Kirkpatrick Choir to collaborate with Rutgers Percussion Ensemble at upcoming concert
Within the various choral organizations present on campus, some informal and some formal, is Kirkpatrick Choir, one of the most advanced choral groups at Rutgers.
The choir, along with the Rutgers Percussion Ensemble, has an upcoming concert at the Nicholas Music Center on Douglass campus on April 21, and then again on April 23 at New York City’s Trinity Church.
The Kirkpatrick Choir was formed after World War II and shortly after became one of the most prestigious ensembles at Rutgers.
The choir, which currently stands at 69 members, consists of music majors and many non-music majors and is directed by Dr. Patrick Gardner, director of choral activities at the Mason Gross School of the Arts.
Gardner has been teaching at Rutgers and directing the Kirkpatrick Choir for the past 24 years. Within those 24 years, he has refined his vision for the direction of the choir. The repertoire lies in challenging and intellectually demanding works of new art, Gardner said.
To Gardner, the main goal is to not only challenge the choir members musically but also culturally and philosophically. The upcoming concert, focusing on Lou Harrison's "La Koro Sutro," explores metaphysical concepts through song and percussion.
“The composer, Lou Harrison, made syncretic compositions of structural elements of Asian and other world’s music and combined it with Western music. This piece is a setting of the Buddhist Heart Sutra for chorus and a set of instruments that the composer built himself,” Gardner said.
The Rutgers Percussion Ensemble, conducted by Joseph Tompkins, will collaborate with the choir and play the instruments included in Harrison's work. A professional violinist, Krista Bennion Feeney, will also be featured in the concert, playing a violin suite written by Harrison.
Gardner said this year’s spring concert can be described as “very exciting and unusual."
Much of the appeal stems from Gardner’s own interest, having performed "La Koro Sutro" in his undergraduate years and written his dissertation on it. The inspiration for picking music originates with his students, he said.
“One thing that inspires me with all the choirs is to challenge them in the way they’re challenged in other courses. I want to give them something that will be a learning experience and a huge part in their growing cultural awareness and their sense of music history and their place in it,” Gardner said.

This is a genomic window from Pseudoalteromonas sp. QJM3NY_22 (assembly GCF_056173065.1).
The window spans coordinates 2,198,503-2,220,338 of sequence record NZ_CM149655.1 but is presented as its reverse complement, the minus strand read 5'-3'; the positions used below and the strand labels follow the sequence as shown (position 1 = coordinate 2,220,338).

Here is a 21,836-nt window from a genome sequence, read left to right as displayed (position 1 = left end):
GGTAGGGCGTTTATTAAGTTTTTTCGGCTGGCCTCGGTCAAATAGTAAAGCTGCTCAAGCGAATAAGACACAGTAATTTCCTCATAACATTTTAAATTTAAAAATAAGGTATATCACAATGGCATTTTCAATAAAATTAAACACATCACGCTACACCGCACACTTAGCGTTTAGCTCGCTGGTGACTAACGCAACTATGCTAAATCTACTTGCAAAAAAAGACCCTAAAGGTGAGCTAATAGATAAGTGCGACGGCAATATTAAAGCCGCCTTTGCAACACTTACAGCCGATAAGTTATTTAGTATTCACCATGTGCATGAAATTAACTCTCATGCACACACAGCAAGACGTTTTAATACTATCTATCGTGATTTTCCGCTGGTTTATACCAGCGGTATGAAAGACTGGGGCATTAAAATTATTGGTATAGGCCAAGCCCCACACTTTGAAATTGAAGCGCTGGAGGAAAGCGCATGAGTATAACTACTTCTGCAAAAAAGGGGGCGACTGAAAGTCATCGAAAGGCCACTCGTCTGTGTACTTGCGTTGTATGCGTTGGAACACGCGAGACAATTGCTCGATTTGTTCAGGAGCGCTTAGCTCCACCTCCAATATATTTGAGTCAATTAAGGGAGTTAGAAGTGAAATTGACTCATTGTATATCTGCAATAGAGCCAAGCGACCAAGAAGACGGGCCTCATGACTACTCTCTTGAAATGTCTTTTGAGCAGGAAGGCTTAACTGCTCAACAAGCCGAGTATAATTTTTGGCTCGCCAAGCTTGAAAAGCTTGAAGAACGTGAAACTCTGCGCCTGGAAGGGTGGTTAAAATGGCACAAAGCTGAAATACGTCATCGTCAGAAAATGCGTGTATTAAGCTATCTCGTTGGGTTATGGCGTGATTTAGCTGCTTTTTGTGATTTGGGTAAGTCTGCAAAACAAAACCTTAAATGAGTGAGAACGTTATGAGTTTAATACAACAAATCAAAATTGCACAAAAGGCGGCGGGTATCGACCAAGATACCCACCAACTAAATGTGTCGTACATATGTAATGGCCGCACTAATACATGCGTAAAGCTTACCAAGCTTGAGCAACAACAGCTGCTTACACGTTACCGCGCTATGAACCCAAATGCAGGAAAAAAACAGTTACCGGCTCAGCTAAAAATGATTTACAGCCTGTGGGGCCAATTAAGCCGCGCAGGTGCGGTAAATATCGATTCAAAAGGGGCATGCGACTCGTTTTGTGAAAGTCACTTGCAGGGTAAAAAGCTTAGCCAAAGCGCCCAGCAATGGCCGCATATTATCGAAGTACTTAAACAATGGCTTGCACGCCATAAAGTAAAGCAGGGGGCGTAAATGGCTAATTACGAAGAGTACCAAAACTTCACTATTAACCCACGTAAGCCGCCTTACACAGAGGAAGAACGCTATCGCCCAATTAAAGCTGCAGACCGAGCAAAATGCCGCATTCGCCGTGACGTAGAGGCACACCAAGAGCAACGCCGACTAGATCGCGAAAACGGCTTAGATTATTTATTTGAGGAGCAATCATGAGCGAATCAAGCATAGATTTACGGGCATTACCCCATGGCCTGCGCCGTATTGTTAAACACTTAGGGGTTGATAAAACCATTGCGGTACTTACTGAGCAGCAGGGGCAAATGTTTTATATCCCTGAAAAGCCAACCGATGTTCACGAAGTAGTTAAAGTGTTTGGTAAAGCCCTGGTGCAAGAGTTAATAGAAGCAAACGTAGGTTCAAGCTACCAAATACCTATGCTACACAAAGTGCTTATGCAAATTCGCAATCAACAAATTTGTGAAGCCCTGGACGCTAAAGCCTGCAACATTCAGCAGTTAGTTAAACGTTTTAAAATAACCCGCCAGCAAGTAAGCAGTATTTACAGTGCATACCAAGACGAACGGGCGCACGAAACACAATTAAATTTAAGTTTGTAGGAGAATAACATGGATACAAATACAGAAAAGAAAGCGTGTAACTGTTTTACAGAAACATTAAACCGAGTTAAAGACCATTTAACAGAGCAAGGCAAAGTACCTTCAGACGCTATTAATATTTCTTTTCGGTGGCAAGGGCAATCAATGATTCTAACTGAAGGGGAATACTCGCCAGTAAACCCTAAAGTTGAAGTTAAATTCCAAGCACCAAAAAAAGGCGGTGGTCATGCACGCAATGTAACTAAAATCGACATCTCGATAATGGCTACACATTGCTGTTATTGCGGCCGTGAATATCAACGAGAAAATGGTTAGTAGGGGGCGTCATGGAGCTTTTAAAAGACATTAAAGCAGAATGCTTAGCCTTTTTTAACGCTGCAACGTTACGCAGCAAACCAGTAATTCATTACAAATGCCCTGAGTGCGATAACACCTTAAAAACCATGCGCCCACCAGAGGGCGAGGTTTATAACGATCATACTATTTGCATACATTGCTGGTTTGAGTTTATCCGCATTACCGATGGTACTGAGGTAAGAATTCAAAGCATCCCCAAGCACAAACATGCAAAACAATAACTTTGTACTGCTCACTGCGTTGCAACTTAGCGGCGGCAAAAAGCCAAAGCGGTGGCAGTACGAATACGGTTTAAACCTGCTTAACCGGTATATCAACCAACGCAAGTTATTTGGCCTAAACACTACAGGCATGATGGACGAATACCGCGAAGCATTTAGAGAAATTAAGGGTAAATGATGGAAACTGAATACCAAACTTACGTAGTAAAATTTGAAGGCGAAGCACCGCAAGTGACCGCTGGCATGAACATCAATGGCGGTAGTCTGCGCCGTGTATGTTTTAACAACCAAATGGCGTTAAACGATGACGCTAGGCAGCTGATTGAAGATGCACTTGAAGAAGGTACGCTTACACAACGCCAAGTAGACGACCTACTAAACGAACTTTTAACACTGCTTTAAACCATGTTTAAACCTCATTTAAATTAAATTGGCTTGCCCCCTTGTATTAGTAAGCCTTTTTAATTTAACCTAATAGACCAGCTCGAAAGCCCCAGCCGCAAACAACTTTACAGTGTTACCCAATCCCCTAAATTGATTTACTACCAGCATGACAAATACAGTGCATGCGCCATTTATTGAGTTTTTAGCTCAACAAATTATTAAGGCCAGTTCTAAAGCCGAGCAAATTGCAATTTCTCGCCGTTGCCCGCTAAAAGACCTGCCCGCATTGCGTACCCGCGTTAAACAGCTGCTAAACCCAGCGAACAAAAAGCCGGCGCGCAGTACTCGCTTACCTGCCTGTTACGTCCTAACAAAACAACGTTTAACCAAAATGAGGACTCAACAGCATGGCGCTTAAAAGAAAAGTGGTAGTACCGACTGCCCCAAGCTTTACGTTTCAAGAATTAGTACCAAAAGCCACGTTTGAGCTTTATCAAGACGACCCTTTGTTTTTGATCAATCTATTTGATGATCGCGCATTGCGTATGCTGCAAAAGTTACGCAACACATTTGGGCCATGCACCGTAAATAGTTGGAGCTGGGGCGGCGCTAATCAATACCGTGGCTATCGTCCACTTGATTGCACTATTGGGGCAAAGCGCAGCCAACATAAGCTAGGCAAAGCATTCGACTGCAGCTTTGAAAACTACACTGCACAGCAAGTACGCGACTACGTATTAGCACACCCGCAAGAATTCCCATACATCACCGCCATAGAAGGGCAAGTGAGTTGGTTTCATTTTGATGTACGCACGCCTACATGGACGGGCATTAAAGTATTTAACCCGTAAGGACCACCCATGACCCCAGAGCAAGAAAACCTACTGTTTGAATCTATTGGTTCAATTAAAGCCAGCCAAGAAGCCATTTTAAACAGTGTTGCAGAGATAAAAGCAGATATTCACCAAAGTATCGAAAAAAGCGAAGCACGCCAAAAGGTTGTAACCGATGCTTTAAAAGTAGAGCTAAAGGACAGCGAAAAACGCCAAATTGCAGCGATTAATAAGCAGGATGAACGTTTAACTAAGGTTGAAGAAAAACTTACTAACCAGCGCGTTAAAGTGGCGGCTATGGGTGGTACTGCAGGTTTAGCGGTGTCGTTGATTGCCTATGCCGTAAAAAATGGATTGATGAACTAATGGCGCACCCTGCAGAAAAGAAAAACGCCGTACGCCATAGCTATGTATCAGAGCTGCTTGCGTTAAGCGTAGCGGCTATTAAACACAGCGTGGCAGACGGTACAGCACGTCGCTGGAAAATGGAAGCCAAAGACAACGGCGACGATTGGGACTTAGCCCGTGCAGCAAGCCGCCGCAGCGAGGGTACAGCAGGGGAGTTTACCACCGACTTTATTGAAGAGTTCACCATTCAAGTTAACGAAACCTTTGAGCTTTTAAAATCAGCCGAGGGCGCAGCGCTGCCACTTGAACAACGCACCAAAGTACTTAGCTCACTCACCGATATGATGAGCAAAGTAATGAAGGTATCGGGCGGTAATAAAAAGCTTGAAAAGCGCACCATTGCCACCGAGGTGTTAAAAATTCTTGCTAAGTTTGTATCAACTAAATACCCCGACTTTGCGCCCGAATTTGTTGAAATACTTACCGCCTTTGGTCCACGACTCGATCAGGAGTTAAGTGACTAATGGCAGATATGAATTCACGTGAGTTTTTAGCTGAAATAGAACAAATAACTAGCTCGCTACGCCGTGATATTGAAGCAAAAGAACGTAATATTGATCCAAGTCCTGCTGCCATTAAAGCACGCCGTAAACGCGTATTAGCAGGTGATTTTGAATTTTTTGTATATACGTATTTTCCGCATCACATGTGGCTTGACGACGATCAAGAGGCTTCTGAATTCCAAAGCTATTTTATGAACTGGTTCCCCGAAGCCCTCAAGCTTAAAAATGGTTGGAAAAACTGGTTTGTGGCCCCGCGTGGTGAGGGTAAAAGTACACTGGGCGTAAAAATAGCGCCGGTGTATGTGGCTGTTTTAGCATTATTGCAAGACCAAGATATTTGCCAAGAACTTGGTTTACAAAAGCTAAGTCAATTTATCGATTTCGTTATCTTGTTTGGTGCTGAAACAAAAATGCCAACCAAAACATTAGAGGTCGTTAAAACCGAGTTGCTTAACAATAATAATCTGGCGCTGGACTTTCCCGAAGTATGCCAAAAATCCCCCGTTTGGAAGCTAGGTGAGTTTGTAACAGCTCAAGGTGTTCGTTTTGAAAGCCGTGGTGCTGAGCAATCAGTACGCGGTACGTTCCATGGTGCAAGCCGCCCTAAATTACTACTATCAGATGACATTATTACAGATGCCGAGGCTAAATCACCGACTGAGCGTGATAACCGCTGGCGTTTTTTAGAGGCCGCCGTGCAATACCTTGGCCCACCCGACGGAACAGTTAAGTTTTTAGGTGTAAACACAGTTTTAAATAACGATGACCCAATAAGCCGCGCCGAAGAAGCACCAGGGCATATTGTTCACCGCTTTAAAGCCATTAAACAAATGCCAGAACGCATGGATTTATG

There is no definitive theme or time period that the Kirkpatrick Choir adheres to in order to create shows, but a significant amount of its pieces are of the 20th and 21st centuries, according to their website.
Katherine Freedman, president of the Kirkpatrick Choir and a Mason Gross School of the Arts senior, is appreciative of this challenging, but rewarding, environment that Gardner constructs.
“He knows what he wants, and he’s a perfectionist, but that’s why we’re so good, that’s why we’ve been invited to so many different conferences. He’s so dedicated to the group and he demands so much because he knows that we’re willing to do it. We’re very inspired by him. You can tell he loves what he’s doing," she said.
Freedman said that the rehearsals are intensive, with the choir singing for nearly two hours, twice a week. Reading pieces for the first time is expected to go extremely well, which she said is incredibly intimidating at first.
She said she is grateful for Gardner’s passion and attitude.
He is well aware of the competitive and fast-paced professional environment and does his best to prepare Kirkpatrick Choir members, many of whom wish to perform professionally, for that specific atmosphere, she said.
The choir has been recruited by the Milken Archive of Jewish Music to record CDs and has had the opportunity to perform in New York City on numerous occasions, according to the website. Freedman said she believes that one of its primary goals is to spread awareness within the Rutgers community.
“We sing a lot about things that matter to people, but I think a lot of typical students don’t have the patience so much for classical music and don’t really know us," she said. "People wrote music as a way to express themselves, so you really get to learn how life was at that time. I challenge Rutgers students to use (concerts) as a way to challenge their thinking.”
Kelly Kim is a School of Engineering first-year student. She is a contributing writer for The Daily Targum
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